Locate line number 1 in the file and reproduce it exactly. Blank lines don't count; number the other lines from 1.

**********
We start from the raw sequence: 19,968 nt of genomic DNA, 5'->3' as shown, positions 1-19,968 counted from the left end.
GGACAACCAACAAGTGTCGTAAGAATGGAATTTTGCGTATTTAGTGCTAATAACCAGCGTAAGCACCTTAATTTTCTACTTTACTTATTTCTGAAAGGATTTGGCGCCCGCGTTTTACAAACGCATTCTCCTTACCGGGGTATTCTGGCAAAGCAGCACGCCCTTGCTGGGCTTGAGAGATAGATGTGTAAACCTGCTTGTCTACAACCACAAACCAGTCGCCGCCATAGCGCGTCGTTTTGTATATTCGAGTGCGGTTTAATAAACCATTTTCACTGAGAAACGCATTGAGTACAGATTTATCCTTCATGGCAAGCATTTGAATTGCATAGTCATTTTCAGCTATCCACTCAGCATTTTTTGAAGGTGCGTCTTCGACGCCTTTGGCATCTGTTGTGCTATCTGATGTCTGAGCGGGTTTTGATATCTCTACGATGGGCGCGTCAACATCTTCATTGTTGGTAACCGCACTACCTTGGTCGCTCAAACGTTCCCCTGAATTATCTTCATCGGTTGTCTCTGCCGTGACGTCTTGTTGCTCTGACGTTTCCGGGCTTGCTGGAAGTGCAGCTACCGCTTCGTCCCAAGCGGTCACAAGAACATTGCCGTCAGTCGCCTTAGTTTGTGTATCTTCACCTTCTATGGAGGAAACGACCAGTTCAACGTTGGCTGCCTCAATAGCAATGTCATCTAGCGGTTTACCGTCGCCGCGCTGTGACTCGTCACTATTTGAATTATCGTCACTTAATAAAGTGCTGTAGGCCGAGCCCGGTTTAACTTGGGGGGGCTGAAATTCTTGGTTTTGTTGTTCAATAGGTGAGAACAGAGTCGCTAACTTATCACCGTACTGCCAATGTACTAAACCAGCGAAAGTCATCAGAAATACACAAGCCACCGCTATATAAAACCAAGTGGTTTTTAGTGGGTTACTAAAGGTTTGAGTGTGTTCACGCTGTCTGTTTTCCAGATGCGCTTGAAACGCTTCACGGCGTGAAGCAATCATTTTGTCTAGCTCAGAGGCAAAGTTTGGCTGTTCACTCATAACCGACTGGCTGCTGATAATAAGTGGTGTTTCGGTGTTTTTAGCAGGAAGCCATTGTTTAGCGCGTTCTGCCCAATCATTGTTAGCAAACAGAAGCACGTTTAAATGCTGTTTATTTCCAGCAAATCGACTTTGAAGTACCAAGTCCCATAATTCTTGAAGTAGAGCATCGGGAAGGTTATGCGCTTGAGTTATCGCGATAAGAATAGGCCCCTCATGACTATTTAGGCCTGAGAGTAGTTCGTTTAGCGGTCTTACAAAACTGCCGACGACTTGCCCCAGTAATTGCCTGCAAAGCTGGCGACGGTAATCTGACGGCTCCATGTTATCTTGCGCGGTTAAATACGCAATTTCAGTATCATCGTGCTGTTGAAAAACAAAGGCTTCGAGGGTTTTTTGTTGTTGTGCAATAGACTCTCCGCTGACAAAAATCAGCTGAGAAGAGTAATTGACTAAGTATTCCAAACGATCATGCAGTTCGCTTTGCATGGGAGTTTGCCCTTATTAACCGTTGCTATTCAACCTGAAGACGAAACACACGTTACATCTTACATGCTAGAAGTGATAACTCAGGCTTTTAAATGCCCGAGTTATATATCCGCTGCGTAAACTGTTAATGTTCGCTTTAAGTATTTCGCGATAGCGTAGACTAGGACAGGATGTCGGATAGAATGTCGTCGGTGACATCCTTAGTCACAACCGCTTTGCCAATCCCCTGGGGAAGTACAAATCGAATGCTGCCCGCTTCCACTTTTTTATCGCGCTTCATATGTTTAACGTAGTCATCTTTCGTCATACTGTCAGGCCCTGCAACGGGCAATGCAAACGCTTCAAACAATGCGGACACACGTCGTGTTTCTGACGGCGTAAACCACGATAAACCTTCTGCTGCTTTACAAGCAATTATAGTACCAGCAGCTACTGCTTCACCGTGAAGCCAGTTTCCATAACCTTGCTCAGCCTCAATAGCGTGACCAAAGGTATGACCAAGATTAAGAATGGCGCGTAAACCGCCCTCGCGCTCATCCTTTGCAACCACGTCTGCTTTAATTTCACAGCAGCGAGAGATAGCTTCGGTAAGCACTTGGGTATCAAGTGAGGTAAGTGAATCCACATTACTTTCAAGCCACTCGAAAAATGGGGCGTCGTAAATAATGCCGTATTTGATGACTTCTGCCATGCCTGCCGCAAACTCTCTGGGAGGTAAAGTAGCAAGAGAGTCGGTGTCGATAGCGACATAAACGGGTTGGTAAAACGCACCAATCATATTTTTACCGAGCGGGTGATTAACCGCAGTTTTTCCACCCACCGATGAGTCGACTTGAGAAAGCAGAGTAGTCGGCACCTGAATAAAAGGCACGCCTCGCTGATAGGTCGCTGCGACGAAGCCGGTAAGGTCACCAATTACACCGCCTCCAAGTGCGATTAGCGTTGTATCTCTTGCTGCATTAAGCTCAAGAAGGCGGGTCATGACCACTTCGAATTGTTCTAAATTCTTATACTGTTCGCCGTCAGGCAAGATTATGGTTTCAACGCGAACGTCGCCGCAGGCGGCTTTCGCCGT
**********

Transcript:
We start from the raw sequence: 19,968 nt of genomic DNA, 5'->3' as shown, positions 1-19,968 counted from the left end.